Writing on his Facebook page, acclaimed developer Warren Spector asked if the world “really need[s] another Wolfenstein game” in reference to the recently unveiled first-person shooter. “Did we need a generically dark, monochromatic, FPS, kill-the-Nazi-giant-robot game?” he wrote, adding that “No. The world did not. I am so tired of this.”
This outburst is in reference to the trailer for the game that depicts images of Nazi robots, guns, and violence. It all looks quite cool, though I can understand why Spector is so peeved by it: the sameness, the repetitiveness of it all.
He’s also quite taken aback by the voiceover: “Oh, and could we all just agree we’ll never use the generic gravelly whisper trailer voice guy ever again.” Well, that I can agree with, but I simply cannot get in line with this: “Please stop using Jimi Hendrix to promote your adolescent male power fantasies.” Hendrix’s cover of “All Along the Watchtower” is played throughout the teaser for the game.
Spector—I have all the respect in the world for you, but please, Hendrix is awesome. Hendrix can stay.
He later added that he’s not blaming Wolfenstein: The New Order specifically, but that he’s tired of shooters. He is “sick of a particular look and tone… particular trailer narration style… and [I am] worried about the state of the core game business.”
Further onwards, he asks whether anyone is worried about the state of the industry right now. He notes the presence of the indies, adding that the major publishers are not interested in selling anything besides generic shooters, sports, and action-RPG games.
Although it sounds like a rant, and it truly is, Spector raises an interesting and valid point. Why is the industry so fixated on a particular style? Why does everything have to be flat and grey? The answer is: they sell. These games bring in big money, and that’s what publishers are here to do—make money. It may sound crass, but it’s true, and it’s something we all have to live by. It’s a business, and a very profitable business at that.
The reason why anyone isn’t taking risks is because they can be financial disasters. Even big-budget games like Tomb Raider and Dead Space 3 have been reported not to meet their targets. Surprisingly, these aren’t even risky titles with radically different tones and themes. These were regular, ordinary games that simply didn’t sell as well as their publishers hoped they would. And that raises the question: why would they risk their precious resources on “different” things? Sadly, they won’t, so we’re stuck with and excited by games like Wolfenstein, among others.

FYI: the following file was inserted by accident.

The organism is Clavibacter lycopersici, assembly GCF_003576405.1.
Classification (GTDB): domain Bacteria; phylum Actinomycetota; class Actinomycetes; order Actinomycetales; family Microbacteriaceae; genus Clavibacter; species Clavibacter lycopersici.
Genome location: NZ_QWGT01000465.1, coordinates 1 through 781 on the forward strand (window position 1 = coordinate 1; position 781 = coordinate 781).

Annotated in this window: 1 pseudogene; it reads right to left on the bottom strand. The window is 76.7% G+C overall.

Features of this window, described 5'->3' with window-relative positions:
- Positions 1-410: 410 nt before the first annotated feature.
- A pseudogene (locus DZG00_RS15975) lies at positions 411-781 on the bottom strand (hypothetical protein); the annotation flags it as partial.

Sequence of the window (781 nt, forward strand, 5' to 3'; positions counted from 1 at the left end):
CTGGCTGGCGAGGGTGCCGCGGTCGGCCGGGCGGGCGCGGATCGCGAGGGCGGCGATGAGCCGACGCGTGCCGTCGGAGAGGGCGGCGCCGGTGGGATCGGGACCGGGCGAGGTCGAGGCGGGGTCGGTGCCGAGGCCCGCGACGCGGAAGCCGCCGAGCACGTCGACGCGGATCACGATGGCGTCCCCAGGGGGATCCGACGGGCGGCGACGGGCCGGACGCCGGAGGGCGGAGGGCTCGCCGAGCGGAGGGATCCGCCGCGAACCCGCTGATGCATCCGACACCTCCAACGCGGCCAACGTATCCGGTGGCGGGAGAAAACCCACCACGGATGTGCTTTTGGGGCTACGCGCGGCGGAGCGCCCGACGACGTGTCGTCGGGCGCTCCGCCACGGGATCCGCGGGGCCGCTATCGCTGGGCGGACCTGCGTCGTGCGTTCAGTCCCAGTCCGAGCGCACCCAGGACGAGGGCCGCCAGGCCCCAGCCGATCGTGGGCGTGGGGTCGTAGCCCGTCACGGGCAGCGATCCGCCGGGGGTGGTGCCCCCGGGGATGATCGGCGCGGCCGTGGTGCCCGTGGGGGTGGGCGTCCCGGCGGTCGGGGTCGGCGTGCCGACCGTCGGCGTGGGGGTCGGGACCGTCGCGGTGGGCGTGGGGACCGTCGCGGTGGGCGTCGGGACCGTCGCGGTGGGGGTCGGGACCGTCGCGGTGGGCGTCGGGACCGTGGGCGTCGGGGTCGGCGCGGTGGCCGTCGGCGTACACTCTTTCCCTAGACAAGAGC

Roger Ebert, the film critic who blew away the notion that “videogames are art”, is at it again. He has posted once more on his website, this time focusing on Clive Barker’s keynote address at this year’s Hollywood and Games Summit on June 26. An esteemed British novelist and video game auteur, Barker defended games as an artistic medium, which Ebert directly attacks by saying that “games could not be high art, as I understand it.”
His lengthy article on the issue takes individual statements from Barker and tries to counter them with his own opinions. He points out that “art seeks to lead you to an inevitable conclusion, not a smorgasbord of choices,” which is actually quite a contradictory statement by itself, mostly because most of the great “art” out there urge you to think and are not direct with their meaning.
Ebert sums up his argument by saying that “we can debate art forever.” Yes, Mr. Ebert, we obviously can, but you have to make sense in the debate and not ramble about incessantly about unrelated things.